Listen: I get that there's a buzz around the term "chillwave" (nee GorillaVsBearcore). Really, I do. It's fun. It's hip. It's the coolest of cool.
But there's pretty much nothing about FUR's instrumental songs that evokes the term. Not to us here at DC9 HQ, at least. It's not especially dance-y. It's not especially sample-based and sun-warped.
It's something else.
If you like this story, consider signing up for our email newsletters.
SHOW ME HOW
You have successfully signed up for your selected newsletter(s) - please keep an eye on your mailbox, we're movin' in!
And yet here we are, with pretty much everyone--and now even The Guardian, which named Dentonite Bryce Isbell's bedroom project its new band of the day on Friday--smacking the term on FUR's new release, Witches. Even weirder, The Guardian says that it exists in the "dancier end of the chillwave spectrum," then hedges its bets by saying it recalls "some distant memory of ambient techno or IDM (Intelligent Dance Music)."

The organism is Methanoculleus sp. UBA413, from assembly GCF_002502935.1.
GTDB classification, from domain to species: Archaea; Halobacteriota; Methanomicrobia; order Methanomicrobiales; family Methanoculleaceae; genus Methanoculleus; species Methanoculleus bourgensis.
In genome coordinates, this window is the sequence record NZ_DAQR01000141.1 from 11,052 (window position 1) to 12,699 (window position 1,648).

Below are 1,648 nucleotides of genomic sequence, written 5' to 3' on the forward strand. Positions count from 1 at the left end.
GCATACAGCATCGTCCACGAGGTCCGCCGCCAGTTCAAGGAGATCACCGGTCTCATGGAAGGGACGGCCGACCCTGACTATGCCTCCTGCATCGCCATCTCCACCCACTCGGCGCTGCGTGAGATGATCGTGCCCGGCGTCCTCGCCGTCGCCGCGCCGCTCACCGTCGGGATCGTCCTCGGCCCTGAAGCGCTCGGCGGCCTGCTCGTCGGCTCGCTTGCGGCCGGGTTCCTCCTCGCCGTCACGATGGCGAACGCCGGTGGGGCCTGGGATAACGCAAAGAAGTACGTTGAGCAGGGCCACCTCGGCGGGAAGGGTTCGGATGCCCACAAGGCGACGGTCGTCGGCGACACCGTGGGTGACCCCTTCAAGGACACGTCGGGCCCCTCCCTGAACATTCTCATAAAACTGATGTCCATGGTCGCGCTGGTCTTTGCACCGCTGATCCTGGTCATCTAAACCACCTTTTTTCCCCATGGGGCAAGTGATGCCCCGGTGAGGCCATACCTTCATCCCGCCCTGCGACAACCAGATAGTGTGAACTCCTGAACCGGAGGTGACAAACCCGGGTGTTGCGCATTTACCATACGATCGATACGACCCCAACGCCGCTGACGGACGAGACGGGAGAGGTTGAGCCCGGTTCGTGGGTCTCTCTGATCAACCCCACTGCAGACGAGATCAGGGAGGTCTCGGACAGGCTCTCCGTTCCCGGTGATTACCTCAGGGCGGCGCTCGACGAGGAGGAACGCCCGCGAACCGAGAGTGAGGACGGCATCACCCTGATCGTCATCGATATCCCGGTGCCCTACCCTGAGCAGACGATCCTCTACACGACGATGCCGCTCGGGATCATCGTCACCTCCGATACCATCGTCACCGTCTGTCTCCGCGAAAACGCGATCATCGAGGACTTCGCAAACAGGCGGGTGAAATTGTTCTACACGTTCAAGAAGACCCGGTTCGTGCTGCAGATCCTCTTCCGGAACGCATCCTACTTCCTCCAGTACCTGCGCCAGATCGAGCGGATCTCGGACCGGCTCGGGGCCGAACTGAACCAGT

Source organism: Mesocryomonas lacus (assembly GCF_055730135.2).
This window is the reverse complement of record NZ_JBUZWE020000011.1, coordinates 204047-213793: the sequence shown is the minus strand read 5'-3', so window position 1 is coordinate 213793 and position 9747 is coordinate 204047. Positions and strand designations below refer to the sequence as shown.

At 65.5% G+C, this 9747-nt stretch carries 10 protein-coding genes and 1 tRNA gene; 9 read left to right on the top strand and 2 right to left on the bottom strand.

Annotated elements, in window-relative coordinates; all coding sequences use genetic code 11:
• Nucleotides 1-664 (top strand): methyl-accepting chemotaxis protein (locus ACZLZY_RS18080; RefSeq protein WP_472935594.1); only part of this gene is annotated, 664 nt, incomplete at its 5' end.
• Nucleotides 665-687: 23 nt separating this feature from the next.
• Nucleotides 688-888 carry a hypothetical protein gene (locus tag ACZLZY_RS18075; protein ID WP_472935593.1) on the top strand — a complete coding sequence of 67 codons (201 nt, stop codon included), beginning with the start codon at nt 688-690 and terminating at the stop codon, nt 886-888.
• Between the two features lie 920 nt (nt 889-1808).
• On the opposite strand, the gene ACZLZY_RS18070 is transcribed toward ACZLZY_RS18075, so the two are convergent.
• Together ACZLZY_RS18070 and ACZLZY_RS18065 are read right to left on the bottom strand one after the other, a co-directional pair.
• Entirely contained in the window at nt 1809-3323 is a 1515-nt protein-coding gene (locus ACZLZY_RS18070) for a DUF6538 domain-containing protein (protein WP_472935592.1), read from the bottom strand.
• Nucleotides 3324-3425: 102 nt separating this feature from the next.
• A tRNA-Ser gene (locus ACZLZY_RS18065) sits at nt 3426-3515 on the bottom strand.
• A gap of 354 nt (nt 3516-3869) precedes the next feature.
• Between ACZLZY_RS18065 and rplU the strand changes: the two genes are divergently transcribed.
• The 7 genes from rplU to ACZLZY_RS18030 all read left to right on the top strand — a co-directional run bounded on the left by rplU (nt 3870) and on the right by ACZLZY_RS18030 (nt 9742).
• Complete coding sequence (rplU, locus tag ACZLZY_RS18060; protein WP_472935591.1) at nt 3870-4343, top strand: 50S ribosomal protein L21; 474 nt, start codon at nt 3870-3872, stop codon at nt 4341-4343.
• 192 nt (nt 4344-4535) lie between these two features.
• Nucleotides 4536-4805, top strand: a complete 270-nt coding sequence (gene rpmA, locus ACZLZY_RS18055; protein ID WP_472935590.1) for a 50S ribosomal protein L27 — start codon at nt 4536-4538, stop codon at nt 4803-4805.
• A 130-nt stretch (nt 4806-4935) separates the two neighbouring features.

I don't want to get into some sort of semantic genre argument here; we've been calling FUR's music "electro-trance" pretty much as a joke, but mostly because we couldn't come up with anything else. (Apparently Isbell's get some reasoning as to why it's not electro-trance, which apparently is a real genre and not something we thought we made up way too late one night while sitting around the campfire, but whatever). Really? It's just ambient electro. And very good ambient electro, at that. Which is why all this attention is rightfully coming Isbell's way.
I guess what I'm saying is this: One Alan Palomo collaboration--despite the Internet's belief--does not make a band a chillwave band. And that's OK.
(Seriously, though: Is this about as inside baseball a post as you've ever seen or what? And all I wanted to do was congratulate Isbell on his Guardian nod. Yeesh.)